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It might make your hair stand on end

It might make your hair stand on end

Cedar Springs grad Tom Maynard part of science team

Boy Scouts discovered this week that science could be pretty exciting. In fact, it can make your hair stand on end.

Touching a Van de Graaff generator makes your hair stand on end. Photo courtesy of Michigan Technological University.

At Michigan Technological University’s Youth Programs tent—the only university exhibit in the 2010 Boy Scout Jamboree Technology Quest complex at Fort A.P. Hill, VA—Scouts touched the shiny ball of a Van de Graaff generator, a simple electromagnetic device that will literally make your hair stand on end. They also ran through (or over) Oobleck, a strange substance that displays the properties of both a liquid and a solid.

They learned how to use liquid nitrogen to make 60-second ice cream. They rode a hovercraft powered by a leaf blower and tried a Rubens’ Tube, a physics experiment that demonstrates the relationship between sound waves and sound pressure by making flames dance to music.

And Tom Maynard, 23, a 2006 graduate of Cedar Springs, and fourth year student at Michigan Technological University, was part of the team that made it happen.

Maynard enjoyed going to the national Boy Scout jamboree for two reasons: he is a long-time boy scout and he loves the science.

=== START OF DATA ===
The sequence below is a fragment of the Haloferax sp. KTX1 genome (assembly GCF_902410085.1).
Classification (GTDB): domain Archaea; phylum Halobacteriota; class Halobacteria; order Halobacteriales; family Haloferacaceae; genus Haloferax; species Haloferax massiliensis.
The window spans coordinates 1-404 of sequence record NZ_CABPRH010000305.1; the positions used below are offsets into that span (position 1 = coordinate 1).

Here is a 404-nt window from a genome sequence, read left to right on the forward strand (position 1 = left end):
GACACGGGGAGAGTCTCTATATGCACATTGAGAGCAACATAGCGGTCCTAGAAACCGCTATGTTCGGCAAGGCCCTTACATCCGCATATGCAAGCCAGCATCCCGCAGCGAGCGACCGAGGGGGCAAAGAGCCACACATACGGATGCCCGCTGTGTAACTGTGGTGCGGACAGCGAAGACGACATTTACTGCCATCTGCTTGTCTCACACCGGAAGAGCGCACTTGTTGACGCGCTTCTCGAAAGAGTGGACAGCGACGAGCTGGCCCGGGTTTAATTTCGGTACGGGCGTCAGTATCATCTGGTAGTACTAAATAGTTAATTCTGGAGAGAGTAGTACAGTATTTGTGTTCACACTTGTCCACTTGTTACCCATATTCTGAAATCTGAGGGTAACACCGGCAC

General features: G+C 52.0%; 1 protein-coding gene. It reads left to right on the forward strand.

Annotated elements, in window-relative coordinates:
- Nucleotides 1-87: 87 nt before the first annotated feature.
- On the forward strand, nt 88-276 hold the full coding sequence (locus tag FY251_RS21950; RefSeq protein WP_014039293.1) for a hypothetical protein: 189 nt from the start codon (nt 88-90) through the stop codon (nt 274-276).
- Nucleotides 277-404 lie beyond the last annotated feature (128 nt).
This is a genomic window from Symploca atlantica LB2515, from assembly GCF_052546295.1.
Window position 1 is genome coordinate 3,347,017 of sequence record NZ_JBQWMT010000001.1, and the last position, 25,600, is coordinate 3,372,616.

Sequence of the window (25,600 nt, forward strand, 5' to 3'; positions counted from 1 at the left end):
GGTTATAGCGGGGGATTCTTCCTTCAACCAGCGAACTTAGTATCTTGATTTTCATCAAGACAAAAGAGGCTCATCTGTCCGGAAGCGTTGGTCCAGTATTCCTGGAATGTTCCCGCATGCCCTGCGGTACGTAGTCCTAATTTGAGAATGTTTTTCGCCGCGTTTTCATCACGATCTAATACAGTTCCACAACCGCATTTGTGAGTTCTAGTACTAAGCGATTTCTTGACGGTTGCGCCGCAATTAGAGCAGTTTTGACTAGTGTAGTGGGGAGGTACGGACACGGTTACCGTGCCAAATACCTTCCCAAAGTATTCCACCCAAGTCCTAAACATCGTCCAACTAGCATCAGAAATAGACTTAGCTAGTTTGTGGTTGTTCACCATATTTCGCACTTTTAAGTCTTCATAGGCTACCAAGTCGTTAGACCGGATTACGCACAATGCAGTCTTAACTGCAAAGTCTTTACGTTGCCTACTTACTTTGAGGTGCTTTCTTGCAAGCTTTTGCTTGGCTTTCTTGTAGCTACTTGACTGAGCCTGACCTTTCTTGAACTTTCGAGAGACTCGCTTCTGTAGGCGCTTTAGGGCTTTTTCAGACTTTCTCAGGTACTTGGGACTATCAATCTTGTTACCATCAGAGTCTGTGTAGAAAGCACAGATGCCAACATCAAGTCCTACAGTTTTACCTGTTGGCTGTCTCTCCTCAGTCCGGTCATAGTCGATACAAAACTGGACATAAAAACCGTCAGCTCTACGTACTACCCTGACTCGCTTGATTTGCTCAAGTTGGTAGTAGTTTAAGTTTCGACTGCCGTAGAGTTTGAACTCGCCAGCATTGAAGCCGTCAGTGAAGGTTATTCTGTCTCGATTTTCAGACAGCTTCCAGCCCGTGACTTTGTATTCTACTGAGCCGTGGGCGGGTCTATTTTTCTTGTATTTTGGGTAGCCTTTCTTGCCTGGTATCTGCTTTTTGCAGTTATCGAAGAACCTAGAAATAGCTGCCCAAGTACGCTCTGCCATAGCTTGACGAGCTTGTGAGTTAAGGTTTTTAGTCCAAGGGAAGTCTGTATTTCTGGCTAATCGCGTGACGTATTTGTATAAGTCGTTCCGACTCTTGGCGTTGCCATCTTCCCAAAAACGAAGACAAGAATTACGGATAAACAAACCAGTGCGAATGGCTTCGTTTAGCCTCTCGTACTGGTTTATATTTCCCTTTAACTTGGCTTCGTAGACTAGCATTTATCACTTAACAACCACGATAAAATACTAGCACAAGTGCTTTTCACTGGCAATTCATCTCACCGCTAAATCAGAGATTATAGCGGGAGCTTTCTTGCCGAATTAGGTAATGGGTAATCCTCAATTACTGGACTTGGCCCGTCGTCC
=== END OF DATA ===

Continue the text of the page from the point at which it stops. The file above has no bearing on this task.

Maynard earned his Eagle Scout status in 2004, and also worked at Camp Gerber for six years. So it is natural he’d want to go. But how does the science fit in?

“I had the opportunity to show experiments to the kids. I thought it was cool in college when I did them, and I thought it would be cool to show them to younger kids,” explained Maynard.

“We explored the science behind it,” he added. “It’s cool to see them learn and understand. It’s all hands on, and you could see them getting interested and motivated.”

“This is a once-in-a-lifetime opportunity for Boy Scouts to discover for themselves the fun and excitement of science and technology,” said the University’s Youth Programs outreach director Steve Patchin.

Patchin and his staff have created a travelling science road show called “Mind Trekkers” that includes the Jamboree activities, and they take it all over—to Green Bay, Wis., and Grand Rapids, Mich, for example—wherever large groups of impressionable young people gather.  Their goal is simple: to get kids hooked on science.

Every one of the 40,000 to 50,000 Boy Scouts attending the 10-day Jamboree had at least one opportunity to participate in Michigan Tech’s Technology Quest activities.  Those who completed at least one activity will receive a custom-designed Boy Scout Jamboree shoulder patch.

Seven Michigan Tech students, four University staff members and the associate dean of the College of Engineering were at the Jamboree, as was Ned Dake, a 90-year-old Michigan Tech graduate who became an Eagle Scout in the 1930s and continues to work with the Boy Scouts to this day.

Maynard is currently studying language/linguistics, and looking at his options for a career after college.

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